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le chapeliers principle, exo and endo?????

I keep getting the equilibrium shift questions wrong so im checking im correct in thinking exothermic will increase the temp and endothermic reaction will decrease the temperate. If that is correct does anyone have a way of remembering which is increase and which is decrease
Original post by sg.0
I keep getting the equilibrium shift questions wrong so im checking im correct in thinking exothermic will increase the temp and endothermic reaction will decrease the temperate. If that is correct does anyone have a way of remembering which is increase and which is decrease
Remember system always opposes the change you make at equilibrium so:
Increase temperature (in the surroundings containing the system), system wants to decrease temperature, remember endothermic reactions decrease temperature (energy from the surrounding to the system), so equilibrium shift to the endothermic direction.

Decrease temperature (of surrounding), system wants to increase temperature, exothermic reactions increase temperature (energy from system to surroundings, equilibrium position to exothermic direction.

You were right about exothermic (increase temperature) and endothermic (decrease temperature), but it seems you were getting confused about which direction equilibrium shifts to when you change temperature.
(edited 2 months ago)
Reply 2
Original post by sg.0
I keep getting the equilibrium shift questions wrong so im checking im correct in thinking exothermic will increase the temp and endothermic reaction will decrease the temperate. If that is correct does anyone have a way of remembering which is increase and which is decrease

See above answer for explanation. If you need help remembering which is which, consider the prefixes exo- and endo- which mean "out of" and "into" respectively.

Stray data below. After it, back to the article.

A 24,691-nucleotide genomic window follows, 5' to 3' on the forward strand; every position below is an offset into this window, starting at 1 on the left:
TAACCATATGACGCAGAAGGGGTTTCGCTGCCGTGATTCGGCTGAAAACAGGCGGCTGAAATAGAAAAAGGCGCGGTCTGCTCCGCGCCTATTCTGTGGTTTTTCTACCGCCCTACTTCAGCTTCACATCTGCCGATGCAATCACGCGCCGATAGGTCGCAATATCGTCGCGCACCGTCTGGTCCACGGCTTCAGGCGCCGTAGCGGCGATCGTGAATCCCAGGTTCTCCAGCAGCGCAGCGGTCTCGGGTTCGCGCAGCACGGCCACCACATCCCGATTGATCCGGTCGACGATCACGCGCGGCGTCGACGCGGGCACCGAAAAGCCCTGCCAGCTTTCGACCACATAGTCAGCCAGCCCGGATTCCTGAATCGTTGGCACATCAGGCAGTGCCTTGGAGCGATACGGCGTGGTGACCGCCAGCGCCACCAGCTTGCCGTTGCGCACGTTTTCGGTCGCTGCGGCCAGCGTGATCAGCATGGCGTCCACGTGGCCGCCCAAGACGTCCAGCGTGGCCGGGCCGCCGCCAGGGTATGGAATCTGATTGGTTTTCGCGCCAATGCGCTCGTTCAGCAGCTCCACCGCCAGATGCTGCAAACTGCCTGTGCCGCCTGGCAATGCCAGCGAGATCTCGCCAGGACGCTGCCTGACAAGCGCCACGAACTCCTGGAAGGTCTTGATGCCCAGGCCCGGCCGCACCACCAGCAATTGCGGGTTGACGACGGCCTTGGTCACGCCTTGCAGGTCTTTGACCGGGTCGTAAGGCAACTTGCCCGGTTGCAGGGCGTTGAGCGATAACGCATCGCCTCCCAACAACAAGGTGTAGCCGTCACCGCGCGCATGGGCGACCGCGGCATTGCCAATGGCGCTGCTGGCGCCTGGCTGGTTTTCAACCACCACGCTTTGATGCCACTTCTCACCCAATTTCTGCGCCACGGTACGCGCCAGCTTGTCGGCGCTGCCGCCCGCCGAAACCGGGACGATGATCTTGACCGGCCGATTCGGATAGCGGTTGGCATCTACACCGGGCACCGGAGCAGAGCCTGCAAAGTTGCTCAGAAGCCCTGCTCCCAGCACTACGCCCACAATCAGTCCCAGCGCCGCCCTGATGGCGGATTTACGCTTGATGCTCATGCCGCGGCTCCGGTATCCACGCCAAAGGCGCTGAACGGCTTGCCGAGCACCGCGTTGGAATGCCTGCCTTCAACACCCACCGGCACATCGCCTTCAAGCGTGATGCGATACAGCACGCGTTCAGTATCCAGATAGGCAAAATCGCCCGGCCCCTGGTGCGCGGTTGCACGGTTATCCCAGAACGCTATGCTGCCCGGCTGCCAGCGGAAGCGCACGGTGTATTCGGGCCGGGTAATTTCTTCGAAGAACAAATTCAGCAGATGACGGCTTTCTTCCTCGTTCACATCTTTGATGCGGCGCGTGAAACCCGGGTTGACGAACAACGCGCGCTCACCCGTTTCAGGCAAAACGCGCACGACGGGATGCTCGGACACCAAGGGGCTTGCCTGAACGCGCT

So exothermic reaction releases energy from the system out to the surroundings (raises temperature), and endothermic takes energy into the system from the surroundings (lowers temperature).
Reply 3
Original post by BankaiGintoki
Remember system always opposes the change you make at equilibrium so:
Increase temperature (in the surroundings containing the system), system wants to decrease temperature, remember endothermic reactions decrease temperature (energy from the surrounding to the system), so equilibrium shift to the endothermic direction.
Decrease temperature (of surrounding), system wants to increase temperature, exothermic reactions increase temperature (energy from system to surroundings, equilibrium position to exothermic direction.
You were right about exothermic (increase temperature) and endothermic (decrease temperature), but it seems you were getting confused about which direction equilibrium shifts to when you change temperature.
thank you im always getting confused as to which way it shifts due to confusing endo and exo but that's helped a lot thank you
Reply 4
Original post by Methene
See above answer for explanation. If you need help remembering which is which, consider the prefixes exo- and endo- which mean "out of" and "into" respectively.
So exothermic reaction releases energy from the system out to the surroundings (raises temperature), and endothermic takes energy into the system from the surroundings (lowers temperature).
thank you that really helps

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